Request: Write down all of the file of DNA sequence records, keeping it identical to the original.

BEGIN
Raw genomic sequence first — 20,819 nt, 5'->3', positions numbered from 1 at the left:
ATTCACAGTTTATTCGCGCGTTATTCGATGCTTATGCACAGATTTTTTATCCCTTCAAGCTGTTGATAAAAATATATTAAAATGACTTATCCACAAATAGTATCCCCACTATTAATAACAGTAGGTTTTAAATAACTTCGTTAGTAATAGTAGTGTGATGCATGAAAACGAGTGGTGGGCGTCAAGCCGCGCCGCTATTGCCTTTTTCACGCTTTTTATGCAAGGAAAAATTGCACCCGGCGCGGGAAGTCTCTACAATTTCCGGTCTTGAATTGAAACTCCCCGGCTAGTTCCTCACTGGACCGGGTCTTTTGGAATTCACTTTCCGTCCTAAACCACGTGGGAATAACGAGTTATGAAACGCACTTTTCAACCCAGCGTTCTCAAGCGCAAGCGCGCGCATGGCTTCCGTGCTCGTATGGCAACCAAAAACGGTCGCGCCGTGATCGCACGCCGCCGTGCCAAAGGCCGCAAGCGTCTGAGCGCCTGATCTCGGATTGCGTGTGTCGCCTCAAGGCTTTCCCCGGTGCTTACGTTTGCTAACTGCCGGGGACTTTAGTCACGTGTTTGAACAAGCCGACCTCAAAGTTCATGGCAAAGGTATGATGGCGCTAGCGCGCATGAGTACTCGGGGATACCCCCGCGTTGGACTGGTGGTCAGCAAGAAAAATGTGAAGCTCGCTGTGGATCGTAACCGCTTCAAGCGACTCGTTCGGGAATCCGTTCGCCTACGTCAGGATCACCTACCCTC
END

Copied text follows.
Raw genomic sequence first — 20,819 nt, 5'->3', positions numbered from 1 at the left:
ATTCACAGTTTATTCGCGCGTTATTCGATGCTTATGCACAGATTTTTTATCCCTTCAAGCTGTTGATAAAAATATATTAAAATGACTTATCCACAAATAGTATCCCCACTATTAATAACAGTAGGTTTTAAATAACTTCGTTAGTAATAGTAGTGTGATGCATGAAAACGAGTGGTGGGCGTCAAGCCGCGCCGCTATTGCCTTTTTCACGCTTTTTATGCAAGGAAAAATTGCACCCGGCGCGGGAAGTCTCTACAATTTCCGGTCTTGAATTGAAACTCCCCGGCTAGTTCCTCACTGGACCGGGTCTTTTGGAATTCACTTTCCGTCCTAAACCACGTGGGAATAACGAGTTATGAAACGCACTTTTCAACCCAGCGTTCTCAAGCGCAAGCGCGCGCATGGCTTCCGTGCTCGTATGGCAACCAAAAACGGTCGCGCCGTGATCGCACGCCGCCGTGCCAAAGGCCGCAAGCGTCTGAGCGCCTGATCTCGGATTGCGTGTGTCGCCTCAAGGCTTTCCCCGGTGCTTACGTTTGCTAACTGCCGGGGACTTTAGTCACGTGTTTGAACAAGCCGACCTCAAAGTTCATGGCAAAGGTATGATGGCGCTAGCGCGCATGAGTACTCGGGGATACCCCCGCGTTGGACTGGTGGTCAGCAAGAAAAATGTGAAGCTCGCTGTGGATCGTAACCGCTTCAAGCGACTCGTTCGGGAATCCGTTCGCCTACGTCAGGATCACCTACCCTC